Louisiana judge suspends abortion after US Supreme Court ruling

June 27 (Reuters) – A Louisiana judge on Monday temporarily barred Republican-led government from enforcing abortion laws that would come into effect after the US Supreme Court’s blockbuster decision to end the nation’s constitutional right to practice abortion.

Supreme Court 1973 Row v. Louisiana is one of 13 states with “trigger laws” designed to ban or severely restrict abortions once the Wade milestone is repealed. read more

Orleans Parish Civil District Court Judge Robin Giarusso released one Temporary restraining order The Hope Medical Group for Women in Shreveport, one of Louisiana’s three abortion clinics, stopped Louisiana from enforcing its ban shortly after the lawsuit was filed.

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The clinic argued that Louisiana’s three provocative legal restrictions violate its constitutional rights under the state’s constitution and “do not have the constitutionally necessary protections to prevent arbitrary enforcement.”

The judge scheduled a hearing on July 8 to decide on further enforcement of the abortion ban.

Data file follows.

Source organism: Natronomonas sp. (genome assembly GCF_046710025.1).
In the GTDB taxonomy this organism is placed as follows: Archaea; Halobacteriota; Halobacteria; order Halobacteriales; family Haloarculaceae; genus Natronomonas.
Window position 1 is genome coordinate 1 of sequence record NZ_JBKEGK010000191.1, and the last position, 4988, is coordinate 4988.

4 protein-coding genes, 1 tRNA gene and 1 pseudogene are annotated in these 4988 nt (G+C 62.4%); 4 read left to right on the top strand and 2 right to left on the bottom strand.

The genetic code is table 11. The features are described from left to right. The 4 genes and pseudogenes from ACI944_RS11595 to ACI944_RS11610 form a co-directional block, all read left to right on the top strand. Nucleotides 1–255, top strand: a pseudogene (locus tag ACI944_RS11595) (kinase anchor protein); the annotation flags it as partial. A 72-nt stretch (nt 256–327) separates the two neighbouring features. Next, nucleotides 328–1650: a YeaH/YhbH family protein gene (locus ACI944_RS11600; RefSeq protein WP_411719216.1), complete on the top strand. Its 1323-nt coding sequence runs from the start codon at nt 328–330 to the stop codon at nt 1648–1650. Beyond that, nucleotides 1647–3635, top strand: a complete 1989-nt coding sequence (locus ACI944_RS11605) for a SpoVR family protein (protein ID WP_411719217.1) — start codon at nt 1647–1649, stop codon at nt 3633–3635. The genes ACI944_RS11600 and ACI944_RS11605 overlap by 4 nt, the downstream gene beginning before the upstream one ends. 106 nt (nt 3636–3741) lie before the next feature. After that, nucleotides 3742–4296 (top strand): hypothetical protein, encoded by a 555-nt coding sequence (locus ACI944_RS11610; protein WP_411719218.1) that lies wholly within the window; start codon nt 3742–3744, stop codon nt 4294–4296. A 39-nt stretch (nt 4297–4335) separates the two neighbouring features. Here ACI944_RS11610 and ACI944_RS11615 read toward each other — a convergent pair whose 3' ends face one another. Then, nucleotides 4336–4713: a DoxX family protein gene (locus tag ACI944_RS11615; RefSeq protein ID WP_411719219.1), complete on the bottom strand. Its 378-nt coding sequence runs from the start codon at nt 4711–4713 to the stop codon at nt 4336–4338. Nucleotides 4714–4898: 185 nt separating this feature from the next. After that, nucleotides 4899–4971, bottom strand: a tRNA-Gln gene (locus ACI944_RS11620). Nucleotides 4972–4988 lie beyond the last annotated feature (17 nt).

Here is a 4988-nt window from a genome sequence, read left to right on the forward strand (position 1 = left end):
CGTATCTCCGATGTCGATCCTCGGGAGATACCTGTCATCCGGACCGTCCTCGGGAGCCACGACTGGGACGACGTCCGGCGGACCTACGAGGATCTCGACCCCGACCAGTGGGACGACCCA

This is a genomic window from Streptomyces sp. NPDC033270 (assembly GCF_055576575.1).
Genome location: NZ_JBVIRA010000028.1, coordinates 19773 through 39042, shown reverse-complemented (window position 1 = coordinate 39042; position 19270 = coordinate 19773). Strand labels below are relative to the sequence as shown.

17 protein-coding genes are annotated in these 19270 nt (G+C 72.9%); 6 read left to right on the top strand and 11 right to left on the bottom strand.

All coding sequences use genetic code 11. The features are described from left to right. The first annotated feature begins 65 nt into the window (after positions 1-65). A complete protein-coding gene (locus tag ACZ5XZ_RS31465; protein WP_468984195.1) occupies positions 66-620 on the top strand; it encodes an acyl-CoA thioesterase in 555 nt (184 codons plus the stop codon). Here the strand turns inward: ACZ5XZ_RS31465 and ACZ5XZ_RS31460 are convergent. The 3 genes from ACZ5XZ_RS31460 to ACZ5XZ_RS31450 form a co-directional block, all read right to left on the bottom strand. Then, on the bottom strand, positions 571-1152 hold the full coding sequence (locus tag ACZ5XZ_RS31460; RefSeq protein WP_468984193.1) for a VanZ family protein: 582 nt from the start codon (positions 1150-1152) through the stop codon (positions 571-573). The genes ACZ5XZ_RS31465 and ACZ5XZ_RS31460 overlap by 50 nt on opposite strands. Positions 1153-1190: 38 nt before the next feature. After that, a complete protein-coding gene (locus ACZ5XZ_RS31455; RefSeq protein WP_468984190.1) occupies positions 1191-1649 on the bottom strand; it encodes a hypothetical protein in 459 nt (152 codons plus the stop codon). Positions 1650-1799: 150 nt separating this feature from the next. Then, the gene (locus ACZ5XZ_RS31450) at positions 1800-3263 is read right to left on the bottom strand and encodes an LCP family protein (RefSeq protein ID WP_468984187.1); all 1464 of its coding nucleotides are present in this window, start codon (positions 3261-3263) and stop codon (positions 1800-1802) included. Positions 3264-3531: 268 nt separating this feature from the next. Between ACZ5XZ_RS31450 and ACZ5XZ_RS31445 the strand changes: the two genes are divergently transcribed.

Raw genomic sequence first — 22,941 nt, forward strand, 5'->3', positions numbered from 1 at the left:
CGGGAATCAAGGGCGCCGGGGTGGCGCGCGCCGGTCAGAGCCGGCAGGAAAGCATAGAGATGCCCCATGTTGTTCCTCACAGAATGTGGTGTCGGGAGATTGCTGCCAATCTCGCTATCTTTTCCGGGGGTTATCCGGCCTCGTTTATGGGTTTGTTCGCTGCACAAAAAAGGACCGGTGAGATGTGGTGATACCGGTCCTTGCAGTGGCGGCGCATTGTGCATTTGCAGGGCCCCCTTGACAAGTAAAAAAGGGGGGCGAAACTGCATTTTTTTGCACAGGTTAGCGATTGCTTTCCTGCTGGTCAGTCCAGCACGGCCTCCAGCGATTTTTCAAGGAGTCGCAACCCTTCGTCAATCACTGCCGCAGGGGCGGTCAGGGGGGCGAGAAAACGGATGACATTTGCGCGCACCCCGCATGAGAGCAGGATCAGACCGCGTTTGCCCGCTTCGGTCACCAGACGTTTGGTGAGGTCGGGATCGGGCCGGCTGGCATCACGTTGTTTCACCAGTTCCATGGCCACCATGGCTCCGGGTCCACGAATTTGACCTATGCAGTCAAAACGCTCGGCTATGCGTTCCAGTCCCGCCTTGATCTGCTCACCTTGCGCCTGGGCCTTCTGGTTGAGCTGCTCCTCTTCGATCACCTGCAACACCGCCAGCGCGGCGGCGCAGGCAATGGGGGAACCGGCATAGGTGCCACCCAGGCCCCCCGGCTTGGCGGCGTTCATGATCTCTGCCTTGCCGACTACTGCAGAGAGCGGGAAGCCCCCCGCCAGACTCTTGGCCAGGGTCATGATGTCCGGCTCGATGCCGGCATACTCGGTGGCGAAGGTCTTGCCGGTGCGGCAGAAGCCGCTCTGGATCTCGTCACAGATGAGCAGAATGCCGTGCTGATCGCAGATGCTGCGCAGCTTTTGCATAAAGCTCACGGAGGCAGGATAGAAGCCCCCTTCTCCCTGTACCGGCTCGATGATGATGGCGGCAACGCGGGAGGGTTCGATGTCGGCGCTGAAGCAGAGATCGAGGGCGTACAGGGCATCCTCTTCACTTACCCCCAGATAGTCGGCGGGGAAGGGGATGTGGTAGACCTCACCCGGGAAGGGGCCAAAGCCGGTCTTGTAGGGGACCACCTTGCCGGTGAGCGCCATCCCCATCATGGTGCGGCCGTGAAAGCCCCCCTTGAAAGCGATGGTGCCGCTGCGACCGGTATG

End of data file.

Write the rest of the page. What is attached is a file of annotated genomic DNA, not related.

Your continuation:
Republican Attorney General Jeff Laundry did not immediately respond to requests for comment. He praised the Supreme Court’s decision on Friday and said at one event that those challenging the state’s sanctions were “in for a tough fight.”

The abortion laws backed by Republicans under the state constitution following the ruling of the US Supreme Court are one of many challenging cases.

The Utah branch of Planned Parenthood filed a lawsuit against the state’s trigger ban on Saturday, and abortion rights lawyers plan to challenge the Ohio ban on abortion six weeks after it went into effect Friday.

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In Louisiana, Hope argued that when state medical laws are in effect, one or all of them collectively apply, and there are exceptions to saving a pregnant woman’s life, it is impossible to say what proper behavior is prohibited.

That ambiguity has led state and local authorities to issue conflicting reports on whether provocation sanctions are in effect, the lawsuit was filed in Orleans Civil District Court.

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Report by Nate Raymond on editing by Bill Berkrot in Boston

Our standards: Thomson Reuters Trust Principles.

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